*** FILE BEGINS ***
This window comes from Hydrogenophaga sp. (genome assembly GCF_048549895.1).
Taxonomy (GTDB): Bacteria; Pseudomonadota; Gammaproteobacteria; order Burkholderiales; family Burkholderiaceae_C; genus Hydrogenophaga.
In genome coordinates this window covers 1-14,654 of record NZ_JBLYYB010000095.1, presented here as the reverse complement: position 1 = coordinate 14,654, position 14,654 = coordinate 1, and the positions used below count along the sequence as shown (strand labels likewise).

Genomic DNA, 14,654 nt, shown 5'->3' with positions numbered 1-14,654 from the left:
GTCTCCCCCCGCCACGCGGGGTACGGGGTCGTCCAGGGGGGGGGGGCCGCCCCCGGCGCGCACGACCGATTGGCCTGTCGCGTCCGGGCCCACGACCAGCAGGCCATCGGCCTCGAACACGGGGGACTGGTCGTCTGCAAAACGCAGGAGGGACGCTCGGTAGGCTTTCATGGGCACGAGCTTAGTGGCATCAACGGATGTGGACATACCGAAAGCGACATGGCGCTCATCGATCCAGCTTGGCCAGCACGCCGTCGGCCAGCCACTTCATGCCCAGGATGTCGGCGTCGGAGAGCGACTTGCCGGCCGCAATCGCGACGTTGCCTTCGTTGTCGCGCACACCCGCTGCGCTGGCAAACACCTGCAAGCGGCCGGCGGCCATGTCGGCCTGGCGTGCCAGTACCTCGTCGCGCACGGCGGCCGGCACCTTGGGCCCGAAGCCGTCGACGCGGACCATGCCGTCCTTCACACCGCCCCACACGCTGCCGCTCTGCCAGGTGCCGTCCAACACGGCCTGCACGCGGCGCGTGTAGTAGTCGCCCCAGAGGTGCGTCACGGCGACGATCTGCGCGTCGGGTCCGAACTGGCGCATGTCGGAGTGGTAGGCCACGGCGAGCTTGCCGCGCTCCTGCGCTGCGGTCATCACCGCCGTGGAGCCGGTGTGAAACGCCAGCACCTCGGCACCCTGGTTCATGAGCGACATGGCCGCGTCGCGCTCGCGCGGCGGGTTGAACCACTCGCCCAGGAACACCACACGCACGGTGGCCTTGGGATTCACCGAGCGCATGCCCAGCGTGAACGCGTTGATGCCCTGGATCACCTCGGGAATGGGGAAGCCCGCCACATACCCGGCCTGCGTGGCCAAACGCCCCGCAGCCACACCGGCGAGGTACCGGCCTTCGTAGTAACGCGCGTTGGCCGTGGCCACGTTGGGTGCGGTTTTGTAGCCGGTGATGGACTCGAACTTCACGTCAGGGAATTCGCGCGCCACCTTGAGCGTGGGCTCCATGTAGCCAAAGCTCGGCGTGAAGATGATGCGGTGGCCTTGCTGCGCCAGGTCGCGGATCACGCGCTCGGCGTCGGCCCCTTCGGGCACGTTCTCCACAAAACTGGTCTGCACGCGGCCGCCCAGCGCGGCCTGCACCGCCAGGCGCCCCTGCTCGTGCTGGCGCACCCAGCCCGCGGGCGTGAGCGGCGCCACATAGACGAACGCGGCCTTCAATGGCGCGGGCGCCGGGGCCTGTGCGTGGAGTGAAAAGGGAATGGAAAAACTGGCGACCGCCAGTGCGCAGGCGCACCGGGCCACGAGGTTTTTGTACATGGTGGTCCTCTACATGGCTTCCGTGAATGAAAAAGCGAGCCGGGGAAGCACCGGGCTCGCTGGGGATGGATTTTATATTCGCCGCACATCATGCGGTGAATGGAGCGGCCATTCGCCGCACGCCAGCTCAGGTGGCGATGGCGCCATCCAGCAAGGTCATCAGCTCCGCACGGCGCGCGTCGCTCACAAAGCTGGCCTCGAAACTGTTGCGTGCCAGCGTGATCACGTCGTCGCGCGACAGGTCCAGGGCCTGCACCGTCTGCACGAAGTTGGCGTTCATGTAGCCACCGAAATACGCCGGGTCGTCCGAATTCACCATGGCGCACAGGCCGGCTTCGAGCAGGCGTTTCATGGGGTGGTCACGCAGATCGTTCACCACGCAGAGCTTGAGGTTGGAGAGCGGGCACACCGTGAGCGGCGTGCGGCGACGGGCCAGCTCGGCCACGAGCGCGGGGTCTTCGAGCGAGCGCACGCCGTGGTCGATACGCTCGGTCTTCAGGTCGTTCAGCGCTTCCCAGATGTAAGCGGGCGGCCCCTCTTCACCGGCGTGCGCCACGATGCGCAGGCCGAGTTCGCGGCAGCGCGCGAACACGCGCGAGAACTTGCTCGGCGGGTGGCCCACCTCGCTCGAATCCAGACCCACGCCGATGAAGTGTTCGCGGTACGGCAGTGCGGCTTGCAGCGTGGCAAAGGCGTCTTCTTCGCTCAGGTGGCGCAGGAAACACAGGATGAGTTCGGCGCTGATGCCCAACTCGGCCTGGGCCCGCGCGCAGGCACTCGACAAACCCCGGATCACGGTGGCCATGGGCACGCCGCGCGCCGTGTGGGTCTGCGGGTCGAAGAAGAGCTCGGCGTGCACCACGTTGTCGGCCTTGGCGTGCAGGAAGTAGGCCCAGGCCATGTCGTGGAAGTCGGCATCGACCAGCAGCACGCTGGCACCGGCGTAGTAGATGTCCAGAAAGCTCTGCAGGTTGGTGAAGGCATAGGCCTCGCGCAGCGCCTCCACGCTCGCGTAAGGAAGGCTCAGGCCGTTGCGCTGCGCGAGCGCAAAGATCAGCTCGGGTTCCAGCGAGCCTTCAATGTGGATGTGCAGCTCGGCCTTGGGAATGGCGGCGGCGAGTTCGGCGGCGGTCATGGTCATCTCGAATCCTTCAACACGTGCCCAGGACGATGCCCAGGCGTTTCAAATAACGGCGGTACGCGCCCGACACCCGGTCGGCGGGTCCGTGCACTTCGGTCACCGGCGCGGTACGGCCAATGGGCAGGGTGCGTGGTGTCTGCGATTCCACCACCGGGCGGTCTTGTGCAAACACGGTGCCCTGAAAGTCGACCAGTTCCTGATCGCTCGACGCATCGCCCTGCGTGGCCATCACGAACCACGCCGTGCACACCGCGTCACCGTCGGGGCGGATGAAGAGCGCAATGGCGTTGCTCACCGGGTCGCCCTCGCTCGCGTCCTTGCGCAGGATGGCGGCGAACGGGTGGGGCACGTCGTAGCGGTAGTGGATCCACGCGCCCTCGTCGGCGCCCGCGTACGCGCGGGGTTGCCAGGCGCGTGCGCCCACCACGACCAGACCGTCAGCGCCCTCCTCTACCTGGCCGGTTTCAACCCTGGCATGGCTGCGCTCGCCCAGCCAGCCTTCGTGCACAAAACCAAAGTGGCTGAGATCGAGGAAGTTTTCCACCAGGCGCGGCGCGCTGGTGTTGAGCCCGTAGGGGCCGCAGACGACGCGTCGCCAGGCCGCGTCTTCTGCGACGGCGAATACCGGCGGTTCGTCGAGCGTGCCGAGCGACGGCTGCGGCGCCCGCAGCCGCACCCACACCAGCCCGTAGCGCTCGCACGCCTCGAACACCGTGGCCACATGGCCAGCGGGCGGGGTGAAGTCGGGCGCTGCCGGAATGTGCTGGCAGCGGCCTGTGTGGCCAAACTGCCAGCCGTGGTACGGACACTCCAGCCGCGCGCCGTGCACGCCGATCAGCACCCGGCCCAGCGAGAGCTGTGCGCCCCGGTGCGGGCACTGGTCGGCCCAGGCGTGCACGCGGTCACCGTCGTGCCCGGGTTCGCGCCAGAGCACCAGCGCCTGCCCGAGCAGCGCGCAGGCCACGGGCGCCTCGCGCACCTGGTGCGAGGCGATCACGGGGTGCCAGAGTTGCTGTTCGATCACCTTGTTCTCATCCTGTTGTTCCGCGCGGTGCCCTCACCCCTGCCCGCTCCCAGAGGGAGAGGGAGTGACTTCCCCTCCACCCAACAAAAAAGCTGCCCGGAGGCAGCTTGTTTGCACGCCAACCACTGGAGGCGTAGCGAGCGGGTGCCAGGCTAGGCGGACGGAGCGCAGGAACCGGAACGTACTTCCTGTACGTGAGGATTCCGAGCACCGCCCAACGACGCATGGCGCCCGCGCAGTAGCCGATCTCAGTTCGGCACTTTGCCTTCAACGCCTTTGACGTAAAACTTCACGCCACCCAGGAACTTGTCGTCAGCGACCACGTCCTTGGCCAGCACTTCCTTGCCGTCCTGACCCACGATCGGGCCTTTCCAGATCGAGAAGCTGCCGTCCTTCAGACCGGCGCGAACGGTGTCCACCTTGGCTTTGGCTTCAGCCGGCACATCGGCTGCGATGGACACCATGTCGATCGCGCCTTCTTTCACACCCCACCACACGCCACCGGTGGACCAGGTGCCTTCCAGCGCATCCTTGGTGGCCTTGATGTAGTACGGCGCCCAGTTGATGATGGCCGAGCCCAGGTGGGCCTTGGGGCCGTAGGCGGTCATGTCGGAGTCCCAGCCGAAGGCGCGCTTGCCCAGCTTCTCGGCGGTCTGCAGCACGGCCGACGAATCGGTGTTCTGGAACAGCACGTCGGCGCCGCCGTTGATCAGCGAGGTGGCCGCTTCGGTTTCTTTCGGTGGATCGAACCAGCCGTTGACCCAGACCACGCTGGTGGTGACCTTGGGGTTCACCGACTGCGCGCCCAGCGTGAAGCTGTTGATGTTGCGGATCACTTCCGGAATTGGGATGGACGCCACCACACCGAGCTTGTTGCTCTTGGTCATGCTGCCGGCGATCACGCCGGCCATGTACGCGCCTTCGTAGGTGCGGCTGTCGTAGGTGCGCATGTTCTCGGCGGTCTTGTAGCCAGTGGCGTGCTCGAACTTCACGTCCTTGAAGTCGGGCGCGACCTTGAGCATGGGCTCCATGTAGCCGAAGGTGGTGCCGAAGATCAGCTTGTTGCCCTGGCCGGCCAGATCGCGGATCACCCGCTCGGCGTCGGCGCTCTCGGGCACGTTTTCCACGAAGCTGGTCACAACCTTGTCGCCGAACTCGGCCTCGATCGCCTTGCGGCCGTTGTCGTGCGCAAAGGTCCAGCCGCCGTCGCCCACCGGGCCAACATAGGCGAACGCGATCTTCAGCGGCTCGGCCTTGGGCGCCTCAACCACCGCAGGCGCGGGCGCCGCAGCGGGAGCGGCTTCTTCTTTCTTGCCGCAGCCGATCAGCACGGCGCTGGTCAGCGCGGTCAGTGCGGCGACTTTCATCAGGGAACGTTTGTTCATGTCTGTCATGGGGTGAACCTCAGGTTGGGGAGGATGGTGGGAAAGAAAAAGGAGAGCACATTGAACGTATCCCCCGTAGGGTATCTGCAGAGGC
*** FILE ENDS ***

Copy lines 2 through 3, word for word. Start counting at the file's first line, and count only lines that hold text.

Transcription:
Taxonomy (GTDB): Bacteria; Pseudomonadota; Gammaproteobacteria; order Burkholderiales; family Burkholderiaceae_C; genus Hydrogenophaga.
In genome coordinates this window covers 1-14,654 of record NZ_JBLYYB010000095.1, presented here as the reverse complement: position 1 = coordinate 14,654, position 14,654 = coordinate 1, and the positions used below count along the sequence as shown (strand labels likewise).